Links Round Up: Elections in Mozambique and Botswana, Russian relations, and some book suggestions.

This week’s BONUS links are a catch up from the previous two episodes. Enjoy all the material we have for our intellectually curious listeners! 

Episode 76

In episode 76, we cover Mozambican elections, comic books and the Nobel Prize in Economics. Kim then had a discussion with economists Grieve Chelwa on a wide-ranging discussion, covering topics from the African Continental Free Trade Agreement to research and collaborations in economics. 

Here are some bonus links mentioned in this week’s news brief: 

  • Check out guest Grieve Chelwa’s essay on “Africa problem” in economics. 
  • Parooze through Morton Jerven’s book Poor Problems.
  • Read Chelwa’s article about wine and beer demand in Vietnam.
  • Look through a scholar profile on Thandika Mkandawire (@tmkandawire). 
  • Watch Kenyan runner Eluid Kipchoge be the first to run a marathon in under two hours. And watch Brigid Kosgei break the women’s world record time in marathon running. 
  • Read through this graphic novel about by a 15-year-old student from Nigeria. 
  • Listen to episode 36 with Hilary Matfess about women in Boko Haram, and take a look at her book, “Women and the War on Boko Haram.” 
  • Take a look at an article about Lucid’s announcement of her first album in almost five years.
  • Watch Lucid’s video Fire on the Mountain.
  • Check out a piece in The Conversation about Mozambique’s elections. 
  • Go back to episode 63 to listen to Muna Ndulo’s discussion about Northern Mozambique and investment v.s. Insurgency. 
  • Read an Associated Press report on unofficial election results in Mozambique.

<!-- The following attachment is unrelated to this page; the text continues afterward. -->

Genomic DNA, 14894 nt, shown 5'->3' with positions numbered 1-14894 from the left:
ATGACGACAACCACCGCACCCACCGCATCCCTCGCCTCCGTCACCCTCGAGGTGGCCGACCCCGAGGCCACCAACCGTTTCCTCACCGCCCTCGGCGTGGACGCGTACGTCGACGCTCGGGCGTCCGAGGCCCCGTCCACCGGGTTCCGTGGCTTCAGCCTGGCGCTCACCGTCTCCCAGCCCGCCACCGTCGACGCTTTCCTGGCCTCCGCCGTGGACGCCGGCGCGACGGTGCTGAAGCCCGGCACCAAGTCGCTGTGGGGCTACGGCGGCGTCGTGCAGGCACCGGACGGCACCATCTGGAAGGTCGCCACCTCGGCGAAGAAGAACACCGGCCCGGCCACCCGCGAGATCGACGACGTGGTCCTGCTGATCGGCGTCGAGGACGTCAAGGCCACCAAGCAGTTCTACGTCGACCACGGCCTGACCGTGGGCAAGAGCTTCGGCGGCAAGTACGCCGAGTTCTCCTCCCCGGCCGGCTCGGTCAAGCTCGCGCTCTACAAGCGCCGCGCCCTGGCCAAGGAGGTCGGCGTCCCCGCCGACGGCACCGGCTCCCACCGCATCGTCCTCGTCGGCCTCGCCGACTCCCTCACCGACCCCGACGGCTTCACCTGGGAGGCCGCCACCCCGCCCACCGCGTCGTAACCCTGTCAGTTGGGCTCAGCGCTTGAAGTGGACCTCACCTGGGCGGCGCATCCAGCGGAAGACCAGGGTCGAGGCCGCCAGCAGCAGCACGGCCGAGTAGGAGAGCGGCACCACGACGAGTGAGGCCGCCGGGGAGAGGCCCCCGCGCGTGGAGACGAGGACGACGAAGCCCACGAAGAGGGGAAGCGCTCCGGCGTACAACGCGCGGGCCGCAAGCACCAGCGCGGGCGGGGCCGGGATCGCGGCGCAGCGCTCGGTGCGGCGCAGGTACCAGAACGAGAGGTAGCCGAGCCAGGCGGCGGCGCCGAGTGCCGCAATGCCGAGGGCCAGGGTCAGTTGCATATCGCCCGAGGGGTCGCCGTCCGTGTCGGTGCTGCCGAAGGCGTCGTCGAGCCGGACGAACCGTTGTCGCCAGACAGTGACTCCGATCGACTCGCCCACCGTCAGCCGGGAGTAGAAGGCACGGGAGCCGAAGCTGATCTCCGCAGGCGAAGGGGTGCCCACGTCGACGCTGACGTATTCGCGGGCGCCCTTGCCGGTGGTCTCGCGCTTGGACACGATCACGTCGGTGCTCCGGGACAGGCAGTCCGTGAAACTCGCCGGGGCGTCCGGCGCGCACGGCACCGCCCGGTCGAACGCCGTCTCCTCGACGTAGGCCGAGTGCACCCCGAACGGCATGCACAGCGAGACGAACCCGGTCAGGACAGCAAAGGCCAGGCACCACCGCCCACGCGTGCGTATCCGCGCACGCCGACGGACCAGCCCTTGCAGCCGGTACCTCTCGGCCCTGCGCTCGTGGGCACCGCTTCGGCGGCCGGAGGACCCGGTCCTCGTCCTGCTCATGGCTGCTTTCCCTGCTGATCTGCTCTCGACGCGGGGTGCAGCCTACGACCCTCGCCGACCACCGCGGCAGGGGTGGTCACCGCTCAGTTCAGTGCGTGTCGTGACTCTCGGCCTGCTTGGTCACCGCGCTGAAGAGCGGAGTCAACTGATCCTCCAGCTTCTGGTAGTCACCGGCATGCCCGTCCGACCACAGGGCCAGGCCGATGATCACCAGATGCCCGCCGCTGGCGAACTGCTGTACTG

• See The Africa Report’s article painting the conflict and elections in Mozambique in a broader context. 
  • Yomi Kazeem wrote a piece about the relationship between governance and data collection. 
  • Check out a report by Tommy Trenchard that looks at Guinea’s election results and allegations of voter fraud. 
  • Look at the list of Nobel Prize in Economics winners. 
  • Read Grieve Chelwa’s essay on the problems when researching poverty leads to prizes and recognition for the researchers. 
  • Go through Mai Hassan and Ahmed Kodouda’s article in the Journal of Democracy. 
  • Read a report by Nina Siegal on the recovery of an Ethiopian crow in the Netherlands. 

 

Episode 77 

Episode 77 focuses on the elections in Botswana and Mozambique, as well as developments on post peace prize Ethiopia. Rachel also sat down with YALI fellows Kudzai Kutukwa and Kitso Dube to discuss new developments in the agriculture industry. They were joined by Andrew Dillon, a Northwestern professor in the Kellog School of Management. 

Here are some additional links mentioned in the news brief: 

 

 

  • Read Shana Warren’s piece on Botswana’s election and what is at stake.
  • Lynsey Chutel’s article in NYT discusses incumbent President Masisi winning another term. 
  • Look through Anne Pitcher’s piece in Monkey Cage about the events in Mozambique during and after their election day. 
  • Read about Zimbabwe’s president calling for an end to US sanctions by Brian Latham and Godfrey Marawanyika.
  • A government lead march had very few attendees, according to a report by France 24. 
  • Check out the Chicago Council on Global Affaris podcast episode with former Ufahamu guest Michael Woldemariam about Ethiopian president Abiy’s mediation in Sudan. 
  • Read an analytical essay by Goitom Gebreleul that looks into  Abiy’s foreign policy that won him the peace prize. 
  • Look at a report about ethnic violence and protests in Ethiopia by Robbie Courey-Boulet. 
  • Listen to episode 15 from season one about ethnic federalism in Ethiopia with Lahra Smith. 
  • All Africa reports on Nigerian president Buhari’s support for increased Nigeria-Russia relations. 
  • Luke Harding and Jason Burke wrote an article on leaked documents from Russia and its desire to have greater influence in Africa. 
  • Analyze this graphic on Twiter about the African Development Bank. 
  • Look at this tweet from BBC Africa about “emojis that Africans can relate to.”
  • Sifle through What’s New in Africa youtube channel.

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